I’ve been assisting a lot. When I was still in school I did a lot of internships. Mostly production assisting through studios I was working with. Since the beginning of 2016 it’s turned more towards photo assisting which has been great. As a production assistant you’re roaming around and getting coffee but as a photo assistant you actually get to see what’s happening. It’s been good to do both. It’s been great in terms of making money and learning in general. I’ve started to shoot a lot and put out more serious marketing stuff. I’m sending out promos and emailing things to people and getting meetings set up with people so hopefully in the next year or two I can start moving into shooting primarily. I do both printed and emailed promos. Some people who have access to Agency Access or Workbook can send an email blast to 8,000 people but mine was like 50 people that I researched and then narrowed down to my top 10 that I really wanted to get a meeting with and I sent them a set of prints. I did that last year and I’m getting ready to do that again this year.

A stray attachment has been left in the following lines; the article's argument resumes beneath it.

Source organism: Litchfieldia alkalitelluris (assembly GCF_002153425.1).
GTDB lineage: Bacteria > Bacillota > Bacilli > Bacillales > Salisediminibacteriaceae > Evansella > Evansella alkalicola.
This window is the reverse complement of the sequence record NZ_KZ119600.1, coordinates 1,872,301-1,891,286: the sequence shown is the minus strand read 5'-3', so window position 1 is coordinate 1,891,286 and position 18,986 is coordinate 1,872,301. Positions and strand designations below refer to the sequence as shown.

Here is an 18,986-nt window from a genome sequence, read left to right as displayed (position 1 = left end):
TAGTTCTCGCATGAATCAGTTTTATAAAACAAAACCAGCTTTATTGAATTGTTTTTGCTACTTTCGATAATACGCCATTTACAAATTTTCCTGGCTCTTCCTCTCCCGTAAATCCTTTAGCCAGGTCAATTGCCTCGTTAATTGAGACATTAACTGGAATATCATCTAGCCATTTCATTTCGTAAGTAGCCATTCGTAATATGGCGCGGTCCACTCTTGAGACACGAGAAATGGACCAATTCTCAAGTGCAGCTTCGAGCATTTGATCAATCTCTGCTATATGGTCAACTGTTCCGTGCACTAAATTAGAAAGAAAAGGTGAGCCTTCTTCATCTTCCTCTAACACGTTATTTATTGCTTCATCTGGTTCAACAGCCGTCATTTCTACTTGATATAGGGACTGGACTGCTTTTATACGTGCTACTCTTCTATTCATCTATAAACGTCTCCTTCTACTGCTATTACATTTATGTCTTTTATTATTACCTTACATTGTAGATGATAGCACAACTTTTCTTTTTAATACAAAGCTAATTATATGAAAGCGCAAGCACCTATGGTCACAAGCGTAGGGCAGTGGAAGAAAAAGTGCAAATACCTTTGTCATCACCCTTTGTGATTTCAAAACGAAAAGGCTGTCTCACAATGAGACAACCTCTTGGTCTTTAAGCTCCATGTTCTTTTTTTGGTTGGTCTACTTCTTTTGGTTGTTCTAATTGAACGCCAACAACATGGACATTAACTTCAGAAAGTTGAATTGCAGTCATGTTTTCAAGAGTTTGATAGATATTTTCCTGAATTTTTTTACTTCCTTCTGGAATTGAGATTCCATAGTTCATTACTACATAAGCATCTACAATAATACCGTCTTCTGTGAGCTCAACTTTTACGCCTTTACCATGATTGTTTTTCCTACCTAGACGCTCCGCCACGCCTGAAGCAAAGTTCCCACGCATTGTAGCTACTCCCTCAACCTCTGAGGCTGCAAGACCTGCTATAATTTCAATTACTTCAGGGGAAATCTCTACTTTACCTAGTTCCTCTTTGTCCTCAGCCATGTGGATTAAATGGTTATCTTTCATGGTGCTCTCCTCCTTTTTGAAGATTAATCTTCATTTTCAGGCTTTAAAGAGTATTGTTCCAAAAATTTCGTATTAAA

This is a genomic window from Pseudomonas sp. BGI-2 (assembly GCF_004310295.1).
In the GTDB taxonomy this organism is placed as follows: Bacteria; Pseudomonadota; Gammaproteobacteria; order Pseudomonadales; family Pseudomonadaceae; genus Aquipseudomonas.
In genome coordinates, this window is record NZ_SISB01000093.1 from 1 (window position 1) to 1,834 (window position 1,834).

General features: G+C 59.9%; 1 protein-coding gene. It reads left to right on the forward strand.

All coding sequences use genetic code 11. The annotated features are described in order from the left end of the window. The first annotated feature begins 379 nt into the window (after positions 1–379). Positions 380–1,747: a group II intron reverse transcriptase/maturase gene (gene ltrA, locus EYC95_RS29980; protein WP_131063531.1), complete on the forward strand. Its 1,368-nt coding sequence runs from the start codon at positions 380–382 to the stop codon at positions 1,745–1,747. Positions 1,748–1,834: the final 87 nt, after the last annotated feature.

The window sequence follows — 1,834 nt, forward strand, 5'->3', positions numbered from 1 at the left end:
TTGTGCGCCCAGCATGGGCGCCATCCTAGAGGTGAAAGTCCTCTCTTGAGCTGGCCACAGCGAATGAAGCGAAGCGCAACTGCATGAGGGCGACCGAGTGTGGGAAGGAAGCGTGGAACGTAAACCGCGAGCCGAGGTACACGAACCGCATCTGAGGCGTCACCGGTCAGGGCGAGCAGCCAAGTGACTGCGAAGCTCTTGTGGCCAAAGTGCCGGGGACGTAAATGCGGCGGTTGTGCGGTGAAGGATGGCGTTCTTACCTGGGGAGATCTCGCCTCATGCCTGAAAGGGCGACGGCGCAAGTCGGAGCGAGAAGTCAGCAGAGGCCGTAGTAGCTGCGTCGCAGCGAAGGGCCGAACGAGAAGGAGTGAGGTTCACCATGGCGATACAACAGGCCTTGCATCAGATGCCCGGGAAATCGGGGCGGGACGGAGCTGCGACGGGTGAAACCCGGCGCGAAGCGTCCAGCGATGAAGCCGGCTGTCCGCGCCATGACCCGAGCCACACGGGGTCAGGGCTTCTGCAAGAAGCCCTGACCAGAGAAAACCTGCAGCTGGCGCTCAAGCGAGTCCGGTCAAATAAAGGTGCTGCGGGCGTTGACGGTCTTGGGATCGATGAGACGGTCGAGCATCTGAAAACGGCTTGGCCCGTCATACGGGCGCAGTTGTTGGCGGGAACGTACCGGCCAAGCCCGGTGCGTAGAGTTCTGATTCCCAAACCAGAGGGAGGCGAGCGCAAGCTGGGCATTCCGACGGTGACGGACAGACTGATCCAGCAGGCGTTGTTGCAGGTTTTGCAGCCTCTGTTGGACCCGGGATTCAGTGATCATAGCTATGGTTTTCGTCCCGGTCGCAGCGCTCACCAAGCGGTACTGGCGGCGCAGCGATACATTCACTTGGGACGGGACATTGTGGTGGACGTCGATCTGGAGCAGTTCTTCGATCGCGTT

I see you’ve done quite a bit of work with Spin Style. Tell me about what Spin Style is and what asset they are to photographers. How has working with them helped you to create work?